Plastic-eating worms and the nylonase story

Nylonase is a popular evolutionary icon as nylon is a recent human invention and a nylon-eating bacteria strand was discovered in 1975. But beyond inquiries into the “evolutionary mechanism” powering this strand, the question is: does this story even make sense? Recent research shows that common mealworms can safely biodegrade various types of plastic. Most […]

Why Evolution is True – by Jerry Coyne

Coyne’s book is a surprisingly honest and significant effort to support his viewpoint with good arguments. He still fails, but kudos for the effort and for not fighting straw men. Here are Coyne’s main arguments and the objections he will need to address: Coyne complains that Evolution is just like Newton’s Laws and should not […]

Undeniable: How Biology Confirms Our Intuition That Life Is Designed – by Douglas Axe

In this new book supporting Intelligent Design, Douglas Axe is asking the eternal question: “to what or to whom do we owe our existence?”, and then he goes on disputing the materialist hypothesis. Too bad his arguments are not the strongest, his explanations are convoluted and unclear, and the chosen supporting examples are uninspired. Still, […]

‘New trends in evolutionary biology’ at The Royal Society meeting

Several sources reported on the recent “New trends in evolutionary biology” meeting at The Royal Society. We learn that the 50 years old “Modern Synthesis” needs to be “Extended”. As shown elsewhere, epigenetics argues for a sort of Lamarckism, but in the end both Darwin and Lamarck proposed only “just so” stories, rather that useful […]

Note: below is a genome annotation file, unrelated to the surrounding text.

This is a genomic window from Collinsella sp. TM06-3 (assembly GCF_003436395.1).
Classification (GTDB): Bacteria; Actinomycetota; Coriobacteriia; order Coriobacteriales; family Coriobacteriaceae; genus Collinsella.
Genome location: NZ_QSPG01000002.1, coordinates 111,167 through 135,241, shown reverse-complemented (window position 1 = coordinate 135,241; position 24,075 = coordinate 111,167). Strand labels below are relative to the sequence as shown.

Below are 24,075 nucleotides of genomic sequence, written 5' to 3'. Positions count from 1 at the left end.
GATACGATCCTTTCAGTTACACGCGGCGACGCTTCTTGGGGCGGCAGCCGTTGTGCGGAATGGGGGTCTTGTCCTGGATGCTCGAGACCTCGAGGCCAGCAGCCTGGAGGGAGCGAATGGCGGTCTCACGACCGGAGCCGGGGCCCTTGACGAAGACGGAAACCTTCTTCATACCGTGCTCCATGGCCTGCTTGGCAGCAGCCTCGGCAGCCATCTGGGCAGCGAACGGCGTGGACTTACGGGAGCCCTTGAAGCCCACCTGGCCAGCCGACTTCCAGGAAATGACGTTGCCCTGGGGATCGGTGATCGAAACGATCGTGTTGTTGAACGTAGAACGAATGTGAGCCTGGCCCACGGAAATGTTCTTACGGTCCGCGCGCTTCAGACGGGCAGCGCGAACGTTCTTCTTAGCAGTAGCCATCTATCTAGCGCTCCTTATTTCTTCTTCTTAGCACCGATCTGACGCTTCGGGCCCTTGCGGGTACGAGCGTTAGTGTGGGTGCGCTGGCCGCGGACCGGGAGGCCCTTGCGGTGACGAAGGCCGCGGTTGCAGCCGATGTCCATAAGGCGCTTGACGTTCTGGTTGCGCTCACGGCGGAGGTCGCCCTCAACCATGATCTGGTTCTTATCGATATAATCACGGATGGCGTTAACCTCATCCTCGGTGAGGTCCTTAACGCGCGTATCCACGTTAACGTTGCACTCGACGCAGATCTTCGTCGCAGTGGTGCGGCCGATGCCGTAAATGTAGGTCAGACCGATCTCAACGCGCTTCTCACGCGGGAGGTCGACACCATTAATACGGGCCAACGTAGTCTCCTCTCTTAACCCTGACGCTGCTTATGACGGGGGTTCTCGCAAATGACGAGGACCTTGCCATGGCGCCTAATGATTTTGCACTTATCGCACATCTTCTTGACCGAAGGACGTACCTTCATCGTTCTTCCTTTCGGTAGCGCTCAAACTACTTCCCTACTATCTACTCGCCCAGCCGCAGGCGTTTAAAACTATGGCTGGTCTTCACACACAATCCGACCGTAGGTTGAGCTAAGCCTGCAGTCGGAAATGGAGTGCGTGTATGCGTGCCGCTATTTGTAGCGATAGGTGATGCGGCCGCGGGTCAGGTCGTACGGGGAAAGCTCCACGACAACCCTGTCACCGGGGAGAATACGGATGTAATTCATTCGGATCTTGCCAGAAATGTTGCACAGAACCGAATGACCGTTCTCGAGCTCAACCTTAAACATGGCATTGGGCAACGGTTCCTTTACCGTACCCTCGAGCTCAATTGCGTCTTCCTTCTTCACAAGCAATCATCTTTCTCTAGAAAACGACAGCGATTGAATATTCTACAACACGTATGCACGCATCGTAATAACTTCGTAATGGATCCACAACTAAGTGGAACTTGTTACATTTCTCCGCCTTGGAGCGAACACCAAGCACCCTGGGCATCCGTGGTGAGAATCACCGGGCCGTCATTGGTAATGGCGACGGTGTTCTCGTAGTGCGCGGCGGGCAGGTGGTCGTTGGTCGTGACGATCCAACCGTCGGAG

Darwin’s finches story falls apart

“Shaking up the Tree of Life” – Reproductive isolation was, until recently, part of the classic definition of a species. But this definition never worked, first because various species like Neanderthal and Homo Sapiens can mate and birth fertile descendants, and second because this definition left out all nonsexual reproducing organisms. What is not […]

The Accidental Universe by Alan Lightman

The Accidental Universe is a short (136 pages) collection of essays mostly on cosmology (what else?). All of these ideas have been discussed elsewhere, but they are still open. More or less convincing hypotheses have been offered before and some of them are described in this book with a personal touch of the author: “The […]

Beginning of Infinity by David Deutsch

A long book (459 pages) better listened at double speed while enjoying another parallel activity than read. Because of its length, the book lacks coherence, although it contains several important ideas worth debating. Main ideas (in no particular order) include: “Enlightenment (good) versus Parochial (bad)” – but these are not necessarily opposite, and the words […]

The Kingdom of Speech by Tom Wolfe

A brief book that is not so much about Speech as it is about toppling false prophets. We learn a great deal about the sordid intrigue that made Darwin the historic personality he is while keeping the lowly “fly catcher” Wallace in semi-obscurity. One hundred fifty years later, a somewhat parallel story develops between Noam […]

A cinematic approach to drug resistance (Stunning Videos of Evolution in Action) The experiment (and video) shows bacterium Escherichia Coli adapting to increasingly higher doses of antibiotics on a dish divided into sections saturated with various doses of medication. Mutations to the antibiotic medium resulted in initial growth slowdown. New territory growth was lead by the strains that were sufficiently strong and close to the […]

Science Set Free by Rupert Sheldrake

Rupert Sheldrake’s goal is to dispute ten current scientific dogmas (“the scientific creed”). Dogma: Life is essentially mechanical. Dispute: The mechanical explanation of life is akin to trying to understand a computer by grinding it up and analyzing its component elements. All mechanistic supporters smuggle purpose in their model through concept such as “selfish gene”, […]